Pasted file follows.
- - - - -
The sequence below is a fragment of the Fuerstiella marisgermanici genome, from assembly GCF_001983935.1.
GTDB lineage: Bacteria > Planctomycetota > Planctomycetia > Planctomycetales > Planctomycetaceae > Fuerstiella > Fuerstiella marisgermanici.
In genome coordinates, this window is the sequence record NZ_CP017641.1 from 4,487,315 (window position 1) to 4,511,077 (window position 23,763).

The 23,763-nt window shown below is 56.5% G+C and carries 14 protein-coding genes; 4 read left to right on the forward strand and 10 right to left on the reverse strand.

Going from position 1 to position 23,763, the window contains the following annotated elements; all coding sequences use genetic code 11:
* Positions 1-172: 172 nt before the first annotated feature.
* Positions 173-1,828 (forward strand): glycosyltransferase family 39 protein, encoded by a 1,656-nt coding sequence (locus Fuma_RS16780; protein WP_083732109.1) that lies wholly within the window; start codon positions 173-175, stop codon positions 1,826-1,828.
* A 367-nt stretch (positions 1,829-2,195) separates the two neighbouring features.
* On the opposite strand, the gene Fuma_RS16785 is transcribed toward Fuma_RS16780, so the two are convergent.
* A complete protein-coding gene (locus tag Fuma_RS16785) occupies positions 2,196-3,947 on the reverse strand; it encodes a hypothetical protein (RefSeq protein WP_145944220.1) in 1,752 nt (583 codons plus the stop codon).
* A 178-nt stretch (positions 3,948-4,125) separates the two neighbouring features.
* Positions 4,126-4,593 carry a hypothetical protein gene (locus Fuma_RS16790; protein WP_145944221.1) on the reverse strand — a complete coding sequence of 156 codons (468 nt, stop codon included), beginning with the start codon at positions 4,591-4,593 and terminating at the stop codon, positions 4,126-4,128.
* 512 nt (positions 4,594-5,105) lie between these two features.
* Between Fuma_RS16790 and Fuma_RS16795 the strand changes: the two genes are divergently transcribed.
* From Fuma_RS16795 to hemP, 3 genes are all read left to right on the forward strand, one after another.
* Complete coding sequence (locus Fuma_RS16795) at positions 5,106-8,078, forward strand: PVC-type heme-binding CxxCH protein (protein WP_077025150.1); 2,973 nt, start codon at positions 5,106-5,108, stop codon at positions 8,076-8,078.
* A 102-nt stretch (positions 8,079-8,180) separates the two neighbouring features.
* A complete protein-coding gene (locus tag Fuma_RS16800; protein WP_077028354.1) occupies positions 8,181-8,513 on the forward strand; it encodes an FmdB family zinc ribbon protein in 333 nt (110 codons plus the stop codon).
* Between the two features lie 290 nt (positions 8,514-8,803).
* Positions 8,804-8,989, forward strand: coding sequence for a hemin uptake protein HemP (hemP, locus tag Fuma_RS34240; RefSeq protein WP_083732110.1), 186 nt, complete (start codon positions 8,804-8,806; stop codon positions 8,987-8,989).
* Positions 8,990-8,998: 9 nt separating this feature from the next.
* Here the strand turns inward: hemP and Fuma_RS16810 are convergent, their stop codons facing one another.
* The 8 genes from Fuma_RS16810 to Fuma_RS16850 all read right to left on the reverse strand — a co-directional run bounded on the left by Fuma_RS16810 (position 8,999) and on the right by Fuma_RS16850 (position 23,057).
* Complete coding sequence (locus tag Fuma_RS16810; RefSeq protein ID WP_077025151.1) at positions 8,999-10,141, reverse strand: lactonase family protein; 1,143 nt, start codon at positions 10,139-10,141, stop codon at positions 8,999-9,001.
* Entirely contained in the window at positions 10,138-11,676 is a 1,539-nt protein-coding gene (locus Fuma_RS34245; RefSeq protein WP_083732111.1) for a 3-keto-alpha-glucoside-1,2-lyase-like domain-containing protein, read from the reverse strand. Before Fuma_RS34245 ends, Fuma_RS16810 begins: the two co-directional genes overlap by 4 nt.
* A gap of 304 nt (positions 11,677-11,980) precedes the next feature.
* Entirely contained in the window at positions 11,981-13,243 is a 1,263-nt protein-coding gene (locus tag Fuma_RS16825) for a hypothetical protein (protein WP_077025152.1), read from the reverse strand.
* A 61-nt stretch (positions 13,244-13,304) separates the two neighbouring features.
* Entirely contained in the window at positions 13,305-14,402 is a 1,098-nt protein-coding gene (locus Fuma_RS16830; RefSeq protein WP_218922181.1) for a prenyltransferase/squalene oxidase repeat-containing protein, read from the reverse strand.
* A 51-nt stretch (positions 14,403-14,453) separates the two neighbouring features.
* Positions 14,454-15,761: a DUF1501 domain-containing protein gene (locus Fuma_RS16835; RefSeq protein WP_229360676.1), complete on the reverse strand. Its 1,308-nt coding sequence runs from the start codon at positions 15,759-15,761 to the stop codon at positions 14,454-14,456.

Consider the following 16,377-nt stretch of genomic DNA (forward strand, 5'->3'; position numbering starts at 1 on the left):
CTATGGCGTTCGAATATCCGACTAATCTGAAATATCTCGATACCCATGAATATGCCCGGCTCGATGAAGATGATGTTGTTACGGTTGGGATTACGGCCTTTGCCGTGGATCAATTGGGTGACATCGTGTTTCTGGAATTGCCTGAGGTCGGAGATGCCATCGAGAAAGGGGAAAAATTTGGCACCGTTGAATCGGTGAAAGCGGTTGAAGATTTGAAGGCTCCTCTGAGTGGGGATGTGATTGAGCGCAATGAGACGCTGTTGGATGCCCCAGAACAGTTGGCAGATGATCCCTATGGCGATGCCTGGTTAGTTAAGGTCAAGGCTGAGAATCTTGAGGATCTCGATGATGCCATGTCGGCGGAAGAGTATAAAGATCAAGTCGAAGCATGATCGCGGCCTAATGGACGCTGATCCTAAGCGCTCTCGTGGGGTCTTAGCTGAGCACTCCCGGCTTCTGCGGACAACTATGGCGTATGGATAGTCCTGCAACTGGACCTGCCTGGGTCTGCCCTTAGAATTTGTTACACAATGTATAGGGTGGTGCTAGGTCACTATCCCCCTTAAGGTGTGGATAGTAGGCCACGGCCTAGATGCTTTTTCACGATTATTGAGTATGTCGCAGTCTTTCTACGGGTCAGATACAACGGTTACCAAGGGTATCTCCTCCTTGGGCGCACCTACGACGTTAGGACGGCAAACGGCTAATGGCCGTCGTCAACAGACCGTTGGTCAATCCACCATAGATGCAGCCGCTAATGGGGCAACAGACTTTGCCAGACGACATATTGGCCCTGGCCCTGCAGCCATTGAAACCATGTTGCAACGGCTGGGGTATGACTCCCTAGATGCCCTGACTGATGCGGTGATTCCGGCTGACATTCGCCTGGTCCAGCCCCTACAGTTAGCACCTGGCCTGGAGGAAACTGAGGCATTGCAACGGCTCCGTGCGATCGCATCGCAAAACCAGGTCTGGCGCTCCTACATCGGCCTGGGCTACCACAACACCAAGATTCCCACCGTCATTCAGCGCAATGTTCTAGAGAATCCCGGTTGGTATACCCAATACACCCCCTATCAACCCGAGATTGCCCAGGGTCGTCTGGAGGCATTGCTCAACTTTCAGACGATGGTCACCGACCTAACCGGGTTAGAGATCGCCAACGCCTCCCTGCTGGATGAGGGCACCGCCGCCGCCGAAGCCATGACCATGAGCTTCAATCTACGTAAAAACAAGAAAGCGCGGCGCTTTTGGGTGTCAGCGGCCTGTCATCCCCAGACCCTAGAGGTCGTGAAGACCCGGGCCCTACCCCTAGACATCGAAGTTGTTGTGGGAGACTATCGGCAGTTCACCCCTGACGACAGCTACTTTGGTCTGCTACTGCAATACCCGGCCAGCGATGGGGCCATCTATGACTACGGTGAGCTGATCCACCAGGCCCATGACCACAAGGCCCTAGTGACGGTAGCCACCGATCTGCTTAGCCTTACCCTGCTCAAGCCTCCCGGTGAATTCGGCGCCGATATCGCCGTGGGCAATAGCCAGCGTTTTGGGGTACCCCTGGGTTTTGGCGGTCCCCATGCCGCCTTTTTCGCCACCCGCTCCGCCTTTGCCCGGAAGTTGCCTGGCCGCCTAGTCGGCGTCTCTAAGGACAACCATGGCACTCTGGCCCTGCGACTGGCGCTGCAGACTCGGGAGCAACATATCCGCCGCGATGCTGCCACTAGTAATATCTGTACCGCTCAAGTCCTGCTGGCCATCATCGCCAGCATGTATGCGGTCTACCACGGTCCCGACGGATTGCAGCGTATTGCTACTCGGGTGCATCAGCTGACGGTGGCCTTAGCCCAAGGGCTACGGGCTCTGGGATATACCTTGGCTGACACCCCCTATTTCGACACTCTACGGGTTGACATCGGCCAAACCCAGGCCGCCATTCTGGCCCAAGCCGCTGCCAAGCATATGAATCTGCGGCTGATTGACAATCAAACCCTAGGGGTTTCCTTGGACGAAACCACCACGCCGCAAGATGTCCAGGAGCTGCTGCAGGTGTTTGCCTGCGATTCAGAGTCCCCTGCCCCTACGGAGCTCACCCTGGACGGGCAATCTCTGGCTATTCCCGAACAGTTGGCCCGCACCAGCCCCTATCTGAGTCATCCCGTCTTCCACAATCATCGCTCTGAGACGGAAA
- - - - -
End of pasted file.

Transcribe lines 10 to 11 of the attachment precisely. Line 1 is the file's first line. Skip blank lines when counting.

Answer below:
* A complete protein-coding gene (locus tag Fuma_RS16785) occupies positions 2,196-3,947 on the reverse strand; it encodes a hypothetical protein (RefSeq protein WP_145944220.1) in 1,752 nt (583 codons plus the stop codon).
* A 178-nt stretch (positions 3,948-4,125) separates the two neighbouring features.